While some tension remains about how the Prepare Learning Circle sites will implement the recommendations in their own communities, we were able to move beyond this barrier and agree on the recommendation presented in the white paper. The cohort did this by starting with outcomes sites were already tracking and building from there to get to a consensus on what outcome would be feasible for all members of the StriveTogether Network to track. While building consensus, the cohort continued to pressure-test the final recommendation based on what data they needed for their unique approaches to supporting employment.

2. The Problems Seem Overwhelming

Inherent in the work of collective impact and community-based change is the reality that tackling huge issues can be overwhelming in scope. This is most certainly true for the communities involved in the Prepare Learning Circle–they are all dealing with the complex and complicated challenges of improving the educational and workforce systems. If you’re leading one of these large-scale change initiatives, it can sometimes seem like it’s you–alone–against these big, thorny problems.

One great thing about being a part of a cohort like the Prepare Learning Circle is that the cohort is full of people dealing with similar challenges. And throwing a national funder like Living Cities into the mix can help to make connections, locally, that wouldn’t have necessarily happened without our national-funder perspective on the challenges.

For example, as a national funder, Living Cities has several different connections to the city of Albuquerque. One of those connections is through the Prepare Learning Circle member Mission: Graduate, and another is through The Integration Initiative, which supports a different collective impact initiative in Albuquerque. Mission: Graduate is focused on increasing the number of post-secondary degrees and credentials, whereas The Integration Initiative work is focused on increasing jobs in the area. We were able to strengthen the connection between these two groups to help them work more closely together.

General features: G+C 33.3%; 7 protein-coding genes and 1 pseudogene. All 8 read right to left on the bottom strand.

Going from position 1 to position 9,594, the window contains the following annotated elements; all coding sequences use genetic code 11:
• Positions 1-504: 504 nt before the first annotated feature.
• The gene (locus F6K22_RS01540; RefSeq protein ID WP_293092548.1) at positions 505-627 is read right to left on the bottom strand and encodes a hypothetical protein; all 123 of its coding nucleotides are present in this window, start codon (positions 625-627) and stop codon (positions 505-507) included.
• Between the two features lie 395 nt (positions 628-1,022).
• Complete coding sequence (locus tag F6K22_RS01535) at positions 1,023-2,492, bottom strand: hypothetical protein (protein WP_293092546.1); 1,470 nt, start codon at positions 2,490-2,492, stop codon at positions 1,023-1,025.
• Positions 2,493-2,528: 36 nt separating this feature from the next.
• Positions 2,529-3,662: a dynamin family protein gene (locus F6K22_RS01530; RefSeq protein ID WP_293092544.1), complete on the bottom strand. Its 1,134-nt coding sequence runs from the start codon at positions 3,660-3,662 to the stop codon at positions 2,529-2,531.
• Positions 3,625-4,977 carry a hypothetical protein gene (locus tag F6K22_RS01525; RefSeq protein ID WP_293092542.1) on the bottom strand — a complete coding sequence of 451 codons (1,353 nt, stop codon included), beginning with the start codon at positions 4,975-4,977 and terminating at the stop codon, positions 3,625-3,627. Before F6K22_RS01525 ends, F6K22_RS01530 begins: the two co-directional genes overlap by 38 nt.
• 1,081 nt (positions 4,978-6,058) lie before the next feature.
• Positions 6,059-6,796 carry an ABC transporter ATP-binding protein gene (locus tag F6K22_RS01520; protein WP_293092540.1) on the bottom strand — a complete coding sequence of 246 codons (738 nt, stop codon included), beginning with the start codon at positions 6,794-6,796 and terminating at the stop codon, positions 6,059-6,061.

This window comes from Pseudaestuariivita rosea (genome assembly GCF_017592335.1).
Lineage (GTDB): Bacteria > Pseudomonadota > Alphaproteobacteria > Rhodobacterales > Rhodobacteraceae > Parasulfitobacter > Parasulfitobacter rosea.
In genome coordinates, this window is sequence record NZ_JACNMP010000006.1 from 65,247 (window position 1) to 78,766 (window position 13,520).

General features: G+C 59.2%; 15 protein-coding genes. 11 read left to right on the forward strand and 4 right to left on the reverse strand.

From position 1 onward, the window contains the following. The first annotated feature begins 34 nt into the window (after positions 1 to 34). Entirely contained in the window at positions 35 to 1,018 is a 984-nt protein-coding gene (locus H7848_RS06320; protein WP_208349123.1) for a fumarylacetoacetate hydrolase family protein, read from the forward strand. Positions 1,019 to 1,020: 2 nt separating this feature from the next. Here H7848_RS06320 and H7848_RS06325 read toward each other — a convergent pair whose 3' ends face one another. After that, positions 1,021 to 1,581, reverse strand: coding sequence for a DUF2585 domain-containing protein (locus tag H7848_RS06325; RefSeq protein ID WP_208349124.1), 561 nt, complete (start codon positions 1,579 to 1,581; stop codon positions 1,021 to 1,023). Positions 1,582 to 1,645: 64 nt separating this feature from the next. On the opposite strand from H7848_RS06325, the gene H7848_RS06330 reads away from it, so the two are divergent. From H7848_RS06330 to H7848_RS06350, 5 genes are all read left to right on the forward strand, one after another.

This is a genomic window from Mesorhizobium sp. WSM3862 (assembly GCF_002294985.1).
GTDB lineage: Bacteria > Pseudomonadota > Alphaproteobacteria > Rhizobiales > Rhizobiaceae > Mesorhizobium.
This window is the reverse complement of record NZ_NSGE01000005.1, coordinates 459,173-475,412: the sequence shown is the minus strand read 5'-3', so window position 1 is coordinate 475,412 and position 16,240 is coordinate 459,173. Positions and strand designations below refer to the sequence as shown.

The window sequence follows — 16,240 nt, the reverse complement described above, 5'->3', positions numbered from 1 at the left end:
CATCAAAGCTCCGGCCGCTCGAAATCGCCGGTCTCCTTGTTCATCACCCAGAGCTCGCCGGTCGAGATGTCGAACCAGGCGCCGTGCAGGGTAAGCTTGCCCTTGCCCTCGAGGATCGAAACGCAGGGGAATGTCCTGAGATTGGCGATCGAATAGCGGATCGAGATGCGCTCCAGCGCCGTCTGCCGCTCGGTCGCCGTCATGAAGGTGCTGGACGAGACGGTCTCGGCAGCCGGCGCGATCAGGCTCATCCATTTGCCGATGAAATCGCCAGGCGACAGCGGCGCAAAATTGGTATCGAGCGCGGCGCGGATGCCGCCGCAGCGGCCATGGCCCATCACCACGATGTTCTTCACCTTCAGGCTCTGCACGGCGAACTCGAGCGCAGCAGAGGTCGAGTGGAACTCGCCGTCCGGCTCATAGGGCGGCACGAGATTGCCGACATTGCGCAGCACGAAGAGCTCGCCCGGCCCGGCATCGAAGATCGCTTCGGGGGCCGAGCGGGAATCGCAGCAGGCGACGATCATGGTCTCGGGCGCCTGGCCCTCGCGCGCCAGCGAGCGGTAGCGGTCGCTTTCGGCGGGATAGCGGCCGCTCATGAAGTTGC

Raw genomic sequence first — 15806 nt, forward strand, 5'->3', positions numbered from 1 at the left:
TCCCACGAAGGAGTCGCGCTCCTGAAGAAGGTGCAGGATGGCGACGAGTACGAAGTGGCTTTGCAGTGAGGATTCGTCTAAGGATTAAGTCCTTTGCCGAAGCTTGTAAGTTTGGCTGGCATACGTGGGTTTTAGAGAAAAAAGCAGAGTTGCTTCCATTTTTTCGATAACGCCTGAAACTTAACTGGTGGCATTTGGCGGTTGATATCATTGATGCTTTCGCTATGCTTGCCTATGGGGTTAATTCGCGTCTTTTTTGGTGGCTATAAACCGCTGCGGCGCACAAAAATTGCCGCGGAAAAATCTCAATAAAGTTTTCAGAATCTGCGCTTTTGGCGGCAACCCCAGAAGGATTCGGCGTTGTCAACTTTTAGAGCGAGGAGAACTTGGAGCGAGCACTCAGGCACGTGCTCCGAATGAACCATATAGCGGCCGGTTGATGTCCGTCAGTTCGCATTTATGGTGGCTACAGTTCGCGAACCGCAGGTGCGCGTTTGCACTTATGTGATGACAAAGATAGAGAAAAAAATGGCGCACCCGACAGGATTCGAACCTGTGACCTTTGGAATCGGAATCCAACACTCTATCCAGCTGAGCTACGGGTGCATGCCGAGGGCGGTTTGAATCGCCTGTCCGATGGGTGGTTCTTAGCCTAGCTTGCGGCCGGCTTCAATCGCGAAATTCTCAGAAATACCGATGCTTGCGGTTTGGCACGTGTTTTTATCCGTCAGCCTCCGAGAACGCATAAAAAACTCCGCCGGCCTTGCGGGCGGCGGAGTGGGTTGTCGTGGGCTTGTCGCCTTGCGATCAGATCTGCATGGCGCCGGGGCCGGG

3. Inaccessible Data

Now that the Prepare Learning Circle has finalized its recommendation, the next step is actually accessing the local data that can help implement the tracking of the outcomes and indicators. Some communities do not have readily accessible data on job placement, or if they do, it’s not at the right level needed.

To be honest, this is still a barrier we are struggling with. The next six months will focus on overcoming this data issue in the five communities around the country, and we expect there to be common challenges (and solutions!) across places. We will be sure to share what we’re learning as we go.

The big problem with these three barriers is that there is not usually a way to avoid them–instead, cohorts must work through them. Each barrier is an inherent tension in the work of defining outcomes for a cohort, regardless of the focus area. If the cohort does not work through them, the ultimate impact of the cohort may not be as sustainable or powerful.

Managing these tensions is an important part of the role of the cohort convener. In the case of the Prepare Learning Circle, that was Living Cities and StriveTogether, and our organizations coordinated closely to ensure that the cohort members were proactively dealing with the three barriers outlined here. If you’ve dealt with similar challenges–either on the side of cohort convener, or as a member of a cohort–share in the comment section, or with hub@livingcities.org, so we can learn from each other!